What constitutes police brutality? Is it defined the same way in Hartford as it is in Amesville? What does it look like when a police officer crosses the line, from protecting the community and themselves to using excessive or unnecessary force, with potential suspects? What are the consequences for mistakes made by police officers? Is there recourse for people who have been abused by a police officer?
What Is Police Brutality?
According to Amnesty International, “police brutality” can be defined as human rights violations perpetrated by police officers. Examples of these violations are the inappropriate use of riot-control tools (pepper spray, rubber bullets, flash grenades, etc.) on peaceful protestors, racially biased treatment of the public, physically beating suspects, the unjustified killing of both suspects and innocent people, torturing suspects, and more. More obscure violations can also occur as micro-aggressions against members of the public. When a police officer makes a policing decision based on their own biases, it can be expressed as a micro-aggression.
Examples of Police Brutality
Sometimes when the police kill a suspect, the suspect is armed, and the police officers fear for their own safety or for public safety. This may be called a “justified” or “righteous” killing. Other times, when police kill a suspect, they have made a mistake. Sometimes this occurs when they target a wrong person, when they go to a wrong address, or when they assume a suspect is armed and they are not. Unfortunately, the most excessive cases of police brutality cannot be undone, and some mistakes made by police officers cannot be corrected.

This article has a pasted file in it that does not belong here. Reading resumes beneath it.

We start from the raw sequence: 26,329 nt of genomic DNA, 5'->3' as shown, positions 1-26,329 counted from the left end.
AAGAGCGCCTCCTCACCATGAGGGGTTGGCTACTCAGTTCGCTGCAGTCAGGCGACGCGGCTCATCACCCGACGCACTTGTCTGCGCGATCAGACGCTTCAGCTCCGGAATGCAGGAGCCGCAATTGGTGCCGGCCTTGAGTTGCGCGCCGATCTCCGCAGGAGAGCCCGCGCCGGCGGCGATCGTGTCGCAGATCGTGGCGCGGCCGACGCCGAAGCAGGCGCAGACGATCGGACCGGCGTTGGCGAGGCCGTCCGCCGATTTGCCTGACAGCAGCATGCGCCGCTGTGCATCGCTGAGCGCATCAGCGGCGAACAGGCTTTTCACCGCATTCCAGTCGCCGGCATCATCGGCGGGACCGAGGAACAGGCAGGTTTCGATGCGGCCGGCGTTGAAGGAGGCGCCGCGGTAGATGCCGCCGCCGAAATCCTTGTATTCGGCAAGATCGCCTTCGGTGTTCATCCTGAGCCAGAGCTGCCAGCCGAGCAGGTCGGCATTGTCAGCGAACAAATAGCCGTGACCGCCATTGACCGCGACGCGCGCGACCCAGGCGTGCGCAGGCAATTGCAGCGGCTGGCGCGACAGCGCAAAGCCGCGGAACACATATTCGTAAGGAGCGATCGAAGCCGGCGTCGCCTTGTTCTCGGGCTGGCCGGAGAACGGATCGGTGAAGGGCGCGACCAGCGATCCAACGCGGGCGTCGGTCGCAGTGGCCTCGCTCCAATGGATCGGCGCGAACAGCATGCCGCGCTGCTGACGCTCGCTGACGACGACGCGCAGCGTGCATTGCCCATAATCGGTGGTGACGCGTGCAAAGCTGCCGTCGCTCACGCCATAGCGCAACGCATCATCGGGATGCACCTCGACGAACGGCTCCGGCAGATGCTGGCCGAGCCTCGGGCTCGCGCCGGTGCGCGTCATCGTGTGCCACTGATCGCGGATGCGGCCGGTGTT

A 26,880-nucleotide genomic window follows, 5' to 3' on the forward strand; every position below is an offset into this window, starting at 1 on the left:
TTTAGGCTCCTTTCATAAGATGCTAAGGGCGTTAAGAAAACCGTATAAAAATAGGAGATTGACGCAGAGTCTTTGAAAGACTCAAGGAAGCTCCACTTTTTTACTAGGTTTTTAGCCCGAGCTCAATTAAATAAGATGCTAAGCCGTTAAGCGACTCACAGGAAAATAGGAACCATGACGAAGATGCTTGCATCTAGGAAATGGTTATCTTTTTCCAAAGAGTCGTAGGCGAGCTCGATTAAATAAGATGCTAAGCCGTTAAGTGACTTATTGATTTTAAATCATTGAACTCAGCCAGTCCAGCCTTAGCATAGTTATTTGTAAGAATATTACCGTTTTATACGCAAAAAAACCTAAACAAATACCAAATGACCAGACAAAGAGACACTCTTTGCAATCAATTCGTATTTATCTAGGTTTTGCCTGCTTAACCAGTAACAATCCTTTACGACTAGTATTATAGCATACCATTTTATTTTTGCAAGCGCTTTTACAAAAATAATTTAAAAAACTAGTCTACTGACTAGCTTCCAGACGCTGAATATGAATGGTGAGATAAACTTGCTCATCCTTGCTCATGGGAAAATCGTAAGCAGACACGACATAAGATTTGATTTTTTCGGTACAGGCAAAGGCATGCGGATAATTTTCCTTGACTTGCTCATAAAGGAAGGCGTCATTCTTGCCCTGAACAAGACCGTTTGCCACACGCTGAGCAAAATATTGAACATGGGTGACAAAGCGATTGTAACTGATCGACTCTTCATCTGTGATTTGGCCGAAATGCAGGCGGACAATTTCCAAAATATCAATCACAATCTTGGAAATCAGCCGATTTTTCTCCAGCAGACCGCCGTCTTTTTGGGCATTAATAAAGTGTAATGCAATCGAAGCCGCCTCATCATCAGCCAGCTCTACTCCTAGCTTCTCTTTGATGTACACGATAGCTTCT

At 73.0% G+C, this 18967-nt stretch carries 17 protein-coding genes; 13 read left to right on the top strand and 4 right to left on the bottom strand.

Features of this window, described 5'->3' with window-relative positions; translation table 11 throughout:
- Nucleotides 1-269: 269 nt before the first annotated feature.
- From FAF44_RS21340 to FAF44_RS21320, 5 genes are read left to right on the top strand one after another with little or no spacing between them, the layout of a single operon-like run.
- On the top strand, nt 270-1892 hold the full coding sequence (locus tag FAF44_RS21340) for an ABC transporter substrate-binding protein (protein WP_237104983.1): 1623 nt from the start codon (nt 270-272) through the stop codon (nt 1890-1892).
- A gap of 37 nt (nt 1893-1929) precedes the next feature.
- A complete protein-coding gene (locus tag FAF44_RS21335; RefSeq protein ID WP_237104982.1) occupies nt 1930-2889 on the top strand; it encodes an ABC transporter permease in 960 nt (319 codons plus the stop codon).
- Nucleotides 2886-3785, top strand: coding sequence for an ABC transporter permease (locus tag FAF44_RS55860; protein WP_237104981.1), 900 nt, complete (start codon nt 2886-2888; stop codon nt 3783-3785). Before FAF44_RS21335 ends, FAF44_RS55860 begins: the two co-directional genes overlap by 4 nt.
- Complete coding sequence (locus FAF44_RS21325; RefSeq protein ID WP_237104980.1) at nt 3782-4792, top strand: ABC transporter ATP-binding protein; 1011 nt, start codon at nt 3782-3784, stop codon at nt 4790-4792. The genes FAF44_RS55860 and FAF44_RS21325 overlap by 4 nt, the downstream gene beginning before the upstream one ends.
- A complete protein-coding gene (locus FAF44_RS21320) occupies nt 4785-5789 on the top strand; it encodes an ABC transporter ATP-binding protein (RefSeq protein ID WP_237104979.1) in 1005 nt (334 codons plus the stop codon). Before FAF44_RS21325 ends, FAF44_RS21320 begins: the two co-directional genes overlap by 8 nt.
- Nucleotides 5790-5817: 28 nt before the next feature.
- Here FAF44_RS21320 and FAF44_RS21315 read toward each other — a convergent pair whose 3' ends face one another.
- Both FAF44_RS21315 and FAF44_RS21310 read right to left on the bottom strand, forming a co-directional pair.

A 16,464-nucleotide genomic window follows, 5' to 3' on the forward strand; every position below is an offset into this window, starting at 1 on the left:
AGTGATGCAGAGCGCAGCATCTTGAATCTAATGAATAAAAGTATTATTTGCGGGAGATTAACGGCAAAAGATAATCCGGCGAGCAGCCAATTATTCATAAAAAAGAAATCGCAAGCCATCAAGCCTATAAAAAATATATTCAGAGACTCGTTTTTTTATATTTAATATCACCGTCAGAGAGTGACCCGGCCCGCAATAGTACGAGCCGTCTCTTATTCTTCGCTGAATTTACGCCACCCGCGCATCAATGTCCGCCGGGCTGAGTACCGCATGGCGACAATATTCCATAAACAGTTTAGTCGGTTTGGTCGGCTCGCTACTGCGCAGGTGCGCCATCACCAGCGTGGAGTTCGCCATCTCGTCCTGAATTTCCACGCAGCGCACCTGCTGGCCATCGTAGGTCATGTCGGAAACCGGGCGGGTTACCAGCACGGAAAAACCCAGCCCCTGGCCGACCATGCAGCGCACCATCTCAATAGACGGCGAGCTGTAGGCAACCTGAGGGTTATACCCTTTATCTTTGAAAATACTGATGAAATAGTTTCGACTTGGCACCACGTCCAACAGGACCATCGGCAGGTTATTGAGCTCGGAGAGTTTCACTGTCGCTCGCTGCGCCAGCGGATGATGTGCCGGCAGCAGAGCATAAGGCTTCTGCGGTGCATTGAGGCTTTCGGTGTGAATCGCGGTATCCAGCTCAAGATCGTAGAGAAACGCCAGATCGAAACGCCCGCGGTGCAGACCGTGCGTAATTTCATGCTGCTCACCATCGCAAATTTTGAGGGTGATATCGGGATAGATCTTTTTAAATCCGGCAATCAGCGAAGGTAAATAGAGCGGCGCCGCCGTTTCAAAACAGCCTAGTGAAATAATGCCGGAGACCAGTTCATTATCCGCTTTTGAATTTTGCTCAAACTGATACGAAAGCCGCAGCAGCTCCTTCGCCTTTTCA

Consequences of Police Brutality
From 2015 to 2020, Connecticut recorded 21 examples of police killings, where a police officer’s use of force resulted in a death. Sixteen of the 21 deaths have been investigated and resolved. Five cases are still under investigation. To date, no Connecticut police officers have been charged with a crime related to the killings. When there are no consequences for our actions, it is impossible to be accountable.
In July 2020, Connecticut’s governor signed HB 6004 to advance the civil rights of the state’s citizens. HB 6004 states that “no police officer, acting alone or in conspiracy with another, shall deprive any person or class of persons” of the rights described in the state’s Constitution, and any police officer who violates a person’s rights in this way can be sued in civil court.
It is somewhat surprising that Connecticut did not provide this type of protection to its citizens before July 2020. For people who experienced police brutality before July 2020, HB 6004 came too late. If you are one of these people and have been treated with excessive force or brutality by a police officer, you need legal support and guidance if you want to pursue charges against the police officer, police department, or the city where the incident occurred.